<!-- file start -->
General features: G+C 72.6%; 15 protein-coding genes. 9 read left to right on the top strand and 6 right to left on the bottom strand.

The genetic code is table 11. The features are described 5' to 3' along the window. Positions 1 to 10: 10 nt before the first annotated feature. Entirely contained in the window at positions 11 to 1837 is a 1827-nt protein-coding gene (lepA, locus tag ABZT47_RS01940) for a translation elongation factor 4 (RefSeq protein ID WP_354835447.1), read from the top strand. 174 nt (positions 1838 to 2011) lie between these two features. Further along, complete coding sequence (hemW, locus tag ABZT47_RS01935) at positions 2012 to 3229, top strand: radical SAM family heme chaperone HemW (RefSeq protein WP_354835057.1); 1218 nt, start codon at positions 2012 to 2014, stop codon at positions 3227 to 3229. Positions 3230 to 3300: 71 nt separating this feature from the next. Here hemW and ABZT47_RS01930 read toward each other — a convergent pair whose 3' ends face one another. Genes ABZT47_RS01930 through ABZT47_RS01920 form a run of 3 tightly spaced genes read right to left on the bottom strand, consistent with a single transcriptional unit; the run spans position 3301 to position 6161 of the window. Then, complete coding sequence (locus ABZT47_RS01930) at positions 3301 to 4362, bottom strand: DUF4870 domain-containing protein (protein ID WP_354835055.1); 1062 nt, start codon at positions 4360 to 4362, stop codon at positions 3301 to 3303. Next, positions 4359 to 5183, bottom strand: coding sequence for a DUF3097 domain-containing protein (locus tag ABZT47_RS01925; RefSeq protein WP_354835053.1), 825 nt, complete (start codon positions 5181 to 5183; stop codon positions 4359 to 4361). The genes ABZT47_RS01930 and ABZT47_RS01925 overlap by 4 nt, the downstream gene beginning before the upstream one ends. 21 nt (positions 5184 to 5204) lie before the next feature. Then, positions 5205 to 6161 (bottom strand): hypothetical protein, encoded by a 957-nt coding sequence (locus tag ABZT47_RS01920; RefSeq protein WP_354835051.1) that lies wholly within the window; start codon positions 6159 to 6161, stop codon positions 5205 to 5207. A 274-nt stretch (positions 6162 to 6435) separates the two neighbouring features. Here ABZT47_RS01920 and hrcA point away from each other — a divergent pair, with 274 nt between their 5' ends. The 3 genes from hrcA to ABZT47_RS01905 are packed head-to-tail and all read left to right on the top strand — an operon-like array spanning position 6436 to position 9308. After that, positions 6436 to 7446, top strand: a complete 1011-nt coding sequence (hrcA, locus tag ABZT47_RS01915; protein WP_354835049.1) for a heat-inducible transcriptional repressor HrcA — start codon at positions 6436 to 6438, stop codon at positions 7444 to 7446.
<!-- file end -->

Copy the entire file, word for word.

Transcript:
General features: G+C 72.6%; 15 protein-coding genes. 9 read left to right on the top strand and 6 right to left on the bottom strand.

The genetic code is table 11. The features are described 5' to 3' along the window. Positions 1 to 10: 10 nt before the first annotated feature. Entirely contained in the window at positions 11 to 1837 is a 1827-nt protein-coding gene (lepA, locus tag ABZT47_RS01940) for a translation elongation factor 4 (RefSeq protein ID WP_354835447.1), read from the top strand. 174 nt (positions 1838 to 2011) lie between these two features. Further along, complete coding sequence (hemW, locus tag ABZT47_RS01935) at positions 2012 to 3229, top strand: radical SAM family heme chaperone HemW (RefSeq protein WP_354835057.1); 1218 nt, start codon at positions 2012 to 2014, stop codon at positions 3227 to 3229. Positions 3230 to 3300: 71 nt separating this feature from the next. Here hemW and ABZT47_RS01930 read toward each other — a convergent pair whose 3' ends face one another. Genes ABZT47_RS01930 through ABZT47_RS01920 form a run of 3 tightly spaced genes read right to left on the bottom strand, consistent with a single transcriptional unit; the run spans position 3301 to position 6161 of the window. Then, complete coding sequence (locus ABZT47_RS01930) at positions 3301 to 4362, bottom strand: DUF4870 domain-containing protein (protein ID WP_354835055.1); 1062 nt, start codon at positions 4360 to 4362, stop codon at positions 3301 to 3303. Next, positions 4359 to 5183, bottom strand: coding sequence for a DUF3097 domain-containing protein (locus tag ABZT47_RS01925; RefSeq protein WP_354835053.1), 825 nt, complete (start codon positions 5181 to 5183; stop codon positions 4359 to 4361). The genes ABZT47_RS01930 and ABZT47_RS01925 overlap by 4 nt, the downstream gene beginning before the upstream one ends. 21 nt (positions 5184 to 5204) lie before the next feature. Then, positions 5205 to 6161 (bottom strand): hypothetical protein, encoded by a 957-nt coding sequence (locus tag ABZT47_RS01920; RefSeq protein WP_354835051.1) that lies wholly within the window; start codon positions 6159 to 6161, stop codon positions 5205 to 5207. A 274-nt stretch (positions 6162 to 6435) separates the two neighbouring features. Here ABZT47_RS01920 and hrcA point away from each other — a divergent pair, with 274 nt between their 5' ends. The 3 genes from hrcA to ABZT47_RS01905 are packed head-to-tail and all read left to right on the top strand — an operon-like array spanning position 6436 to position 9308. After that, positions 6436 to 7446, top strand: a complete 1011-nt coding sequence (hrcA, locus tag ABZT47_RS01915; protein WP_354835049.1) for a heat-inducible transcriptional repressor HrcA — start codon at positions 6436 to 6438, stop codon at positions 7444 to 7446.